Algorithms – Pre 2012
The specifics of YouTube’s recommendation algorithm is a heavily-researched but tightly-kept secret. From the site’s inception, YouTube has been recommending videos based on the current content you are watching. On a rudimentary level, it has been shown that which videos are recommended come from specific things users can do when uploading videos. Tags, titles, and video description all contain keywords that both the YouTube search and the recommendation algorithm analyze when determining where the video “ranks” when compared to other videos with similar data. Research on virality of video content shows that there is a sort of “snowball” effect that YouTube puts into place once a video reaches a certain popularity (Pinto, Almeida, & Goncalves, 2013; Jiang, Miano, Yang, Lan, & Hauptmann, 2014; Gill, Arlitt, Li, & Mahanti, 2007).
From YouTube’s start in 2006 up to a key change in 2012, YouTube’s algorithm was most influenced by the “view count” of a video. View count simply counted when anyone clicked on a video in question, regardless of how much time the video was watched. Around this time, YouTube’s amateur content creation was split into two key categories: comedy sketches/highly scripted material, and vlogs (video blogs). The former consisted of channels like Smosh, which performed 5-10 minute comedy sketches, and JamesNintendoNerd2, also known as the Angry Video Game Nerd, who posted bi-monthly comedy skits revolving around video games (Burgess, Green, 2013). The latter had a wide range of young adult “vlogging:” users recording themselves talking about a particular topic for a length of time in an often unedited format (Snelson, 2015). During this time, “clickbaiting” or “viewbaiting” (Nalts, 2011) became an issue, as simply earning that first click was enough to bump you up in the rankings. Sexually provocative thumbnails or tagging your video with more popular (but incorrect) tags were common signs of those trying to abuse the system to their advantage. This provoked YouTube to make a change to its system, one that would cause a complete shift in content.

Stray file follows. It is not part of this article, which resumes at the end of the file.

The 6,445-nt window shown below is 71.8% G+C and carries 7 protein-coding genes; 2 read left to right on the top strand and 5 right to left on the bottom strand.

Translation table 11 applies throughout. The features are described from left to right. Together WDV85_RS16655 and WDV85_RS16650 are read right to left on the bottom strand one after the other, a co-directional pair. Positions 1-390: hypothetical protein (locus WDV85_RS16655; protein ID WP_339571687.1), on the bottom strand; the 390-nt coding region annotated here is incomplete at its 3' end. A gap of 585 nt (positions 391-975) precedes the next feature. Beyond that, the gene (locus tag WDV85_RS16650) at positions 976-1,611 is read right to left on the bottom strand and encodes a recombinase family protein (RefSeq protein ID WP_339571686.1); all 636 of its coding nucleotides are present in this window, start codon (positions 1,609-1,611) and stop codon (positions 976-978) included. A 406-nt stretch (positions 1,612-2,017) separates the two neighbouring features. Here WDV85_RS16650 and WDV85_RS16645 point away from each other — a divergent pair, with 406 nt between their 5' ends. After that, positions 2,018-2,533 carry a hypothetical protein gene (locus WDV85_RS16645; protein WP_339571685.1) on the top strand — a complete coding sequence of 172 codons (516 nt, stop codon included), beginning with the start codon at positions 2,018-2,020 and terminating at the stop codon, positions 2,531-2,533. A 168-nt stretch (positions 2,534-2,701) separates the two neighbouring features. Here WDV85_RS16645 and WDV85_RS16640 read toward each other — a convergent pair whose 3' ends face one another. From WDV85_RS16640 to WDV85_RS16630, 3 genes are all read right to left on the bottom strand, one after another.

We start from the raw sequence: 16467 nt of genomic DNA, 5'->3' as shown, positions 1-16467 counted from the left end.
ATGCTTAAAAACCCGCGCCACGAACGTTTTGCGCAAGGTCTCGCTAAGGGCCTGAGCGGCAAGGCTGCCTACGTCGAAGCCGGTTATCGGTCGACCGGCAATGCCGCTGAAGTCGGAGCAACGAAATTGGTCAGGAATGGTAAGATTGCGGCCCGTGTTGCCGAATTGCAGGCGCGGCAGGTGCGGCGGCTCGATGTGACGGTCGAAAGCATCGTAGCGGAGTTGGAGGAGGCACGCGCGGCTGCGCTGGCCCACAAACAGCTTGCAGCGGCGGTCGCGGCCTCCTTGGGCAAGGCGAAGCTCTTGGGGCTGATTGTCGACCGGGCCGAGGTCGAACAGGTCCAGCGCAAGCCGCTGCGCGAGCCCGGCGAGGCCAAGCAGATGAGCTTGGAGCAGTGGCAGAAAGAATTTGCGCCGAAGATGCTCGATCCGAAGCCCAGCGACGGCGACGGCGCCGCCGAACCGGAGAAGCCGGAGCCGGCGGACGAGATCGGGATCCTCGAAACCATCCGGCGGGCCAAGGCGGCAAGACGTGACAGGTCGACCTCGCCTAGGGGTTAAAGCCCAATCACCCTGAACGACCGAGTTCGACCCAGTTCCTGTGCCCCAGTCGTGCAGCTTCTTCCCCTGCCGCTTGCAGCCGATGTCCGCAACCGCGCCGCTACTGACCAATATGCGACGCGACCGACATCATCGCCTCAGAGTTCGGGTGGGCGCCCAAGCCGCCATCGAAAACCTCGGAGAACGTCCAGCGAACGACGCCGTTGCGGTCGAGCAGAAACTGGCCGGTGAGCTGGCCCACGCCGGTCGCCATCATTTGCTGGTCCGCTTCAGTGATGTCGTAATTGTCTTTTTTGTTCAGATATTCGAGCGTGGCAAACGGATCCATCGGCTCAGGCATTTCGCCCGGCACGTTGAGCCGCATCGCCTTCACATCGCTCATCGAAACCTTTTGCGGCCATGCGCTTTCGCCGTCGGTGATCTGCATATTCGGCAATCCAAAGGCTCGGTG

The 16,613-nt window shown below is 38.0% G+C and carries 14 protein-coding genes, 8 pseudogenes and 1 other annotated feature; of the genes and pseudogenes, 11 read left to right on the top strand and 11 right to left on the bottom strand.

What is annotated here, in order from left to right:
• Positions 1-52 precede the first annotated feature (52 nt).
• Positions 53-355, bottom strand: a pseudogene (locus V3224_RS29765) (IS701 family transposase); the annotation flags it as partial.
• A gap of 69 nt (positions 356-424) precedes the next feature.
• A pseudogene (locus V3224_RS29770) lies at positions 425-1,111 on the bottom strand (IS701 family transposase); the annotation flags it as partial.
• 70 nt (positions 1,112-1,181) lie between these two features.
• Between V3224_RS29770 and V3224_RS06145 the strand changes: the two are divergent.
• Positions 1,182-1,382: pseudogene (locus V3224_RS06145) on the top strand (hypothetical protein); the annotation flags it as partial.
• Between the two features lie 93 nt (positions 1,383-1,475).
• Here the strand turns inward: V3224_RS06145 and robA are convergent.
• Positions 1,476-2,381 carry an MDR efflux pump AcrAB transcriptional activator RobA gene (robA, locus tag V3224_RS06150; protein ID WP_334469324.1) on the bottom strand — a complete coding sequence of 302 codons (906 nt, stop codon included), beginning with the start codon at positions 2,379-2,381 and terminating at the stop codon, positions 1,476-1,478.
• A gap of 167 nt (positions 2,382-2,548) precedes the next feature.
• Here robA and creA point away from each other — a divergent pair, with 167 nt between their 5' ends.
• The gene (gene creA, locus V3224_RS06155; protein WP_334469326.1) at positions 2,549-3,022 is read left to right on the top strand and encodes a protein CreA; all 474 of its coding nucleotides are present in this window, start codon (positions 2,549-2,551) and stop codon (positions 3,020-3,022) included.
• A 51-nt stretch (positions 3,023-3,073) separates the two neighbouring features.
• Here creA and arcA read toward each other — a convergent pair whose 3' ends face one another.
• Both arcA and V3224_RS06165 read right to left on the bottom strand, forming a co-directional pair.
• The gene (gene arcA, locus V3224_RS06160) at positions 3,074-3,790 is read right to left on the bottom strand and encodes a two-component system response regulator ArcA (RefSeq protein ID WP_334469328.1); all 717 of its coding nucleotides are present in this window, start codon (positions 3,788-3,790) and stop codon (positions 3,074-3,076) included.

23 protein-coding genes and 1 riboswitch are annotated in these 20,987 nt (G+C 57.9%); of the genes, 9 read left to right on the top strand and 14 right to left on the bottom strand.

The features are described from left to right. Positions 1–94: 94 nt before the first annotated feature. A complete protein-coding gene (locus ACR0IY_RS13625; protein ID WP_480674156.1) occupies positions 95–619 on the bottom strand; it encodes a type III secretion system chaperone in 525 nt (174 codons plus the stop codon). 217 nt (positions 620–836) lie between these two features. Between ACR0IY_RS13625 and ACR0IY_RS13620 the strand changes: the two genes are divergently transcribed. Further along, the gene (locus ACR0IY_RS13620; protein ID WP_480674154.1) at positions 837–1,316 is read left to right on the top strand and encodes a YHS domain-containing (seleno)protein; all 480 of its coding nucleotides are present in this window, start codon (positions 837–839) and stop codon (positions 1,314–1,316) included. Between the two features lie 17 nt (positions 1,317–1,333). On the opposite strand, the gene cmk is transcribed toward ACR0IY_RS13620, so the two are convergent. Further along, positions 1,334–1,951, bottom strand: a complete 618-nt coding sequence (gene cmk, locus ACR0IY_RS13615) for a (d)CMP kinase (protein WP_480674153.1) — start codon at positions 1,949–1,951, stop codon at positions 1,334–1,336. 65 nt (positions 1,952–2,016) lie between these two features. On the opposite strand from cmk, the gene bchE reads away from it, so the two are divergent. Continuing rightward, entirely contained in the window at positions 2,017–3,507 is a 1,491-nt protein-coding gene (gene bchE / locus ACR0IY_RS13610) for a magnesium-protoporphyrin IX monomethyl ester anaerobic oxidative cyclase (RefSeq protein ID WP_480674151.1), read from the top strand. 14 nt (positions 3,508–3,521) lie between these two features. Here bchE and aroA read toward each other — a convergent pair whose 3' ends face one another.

Algorithms – 2012 to the Present
In 2012, YouTube altered the recommendation algorithm in response to the influx of view-baiting videos. While the specifics are still unknown, it was announced generally that YouTube videos are now recommended based primarily on watch time rather than individual views. Watch time also ties into retention, which is also tracked. If a video is watched for only a few seconds, it isn’t enough to track a view and doesn’t push it higher in the recommendation algorithm. In addition, the percent of what a video is watched (regardless of its length) is also taken into consideration (Game Theory). Most amateur YouTubers consider an average retention over 50% for the entirety of their views to be ideal.
This shift also tied video views to the channel, rather than having individual videos count on their own. The shift was described as “a way to encourage creators to build up their channels, not just one single video” which was also indicative of the shift in content that YouTube was experiencing around that time (Bausch, Han; Game Theory). While LP and other forms of video content had been on the service since 2008, its long length and niche audience often led to lower numbers of views, resulting in decreased promotion through YouTube’s algorithms.
However, with the change focusing on compounded minutes watched across an entire channel, long-form content shifted into becoming more recommended than the usual short form. While previous videos had been focused on being short and re-watchable (comedy skits, vlogs, etc.) to farm clicks, now retention and longer videos that could keep user’s attention for longer
periods of time were more favored by the algorithms. This shift altered YouTube as platform from a medium designed for heavily edited, viral, shareable media clips that focused on quality and spreadability, to videos focused on retaining viewer’s interest through longer video content. This allowed for an otherwise niche video genre, the Let’s Play, to gain traction.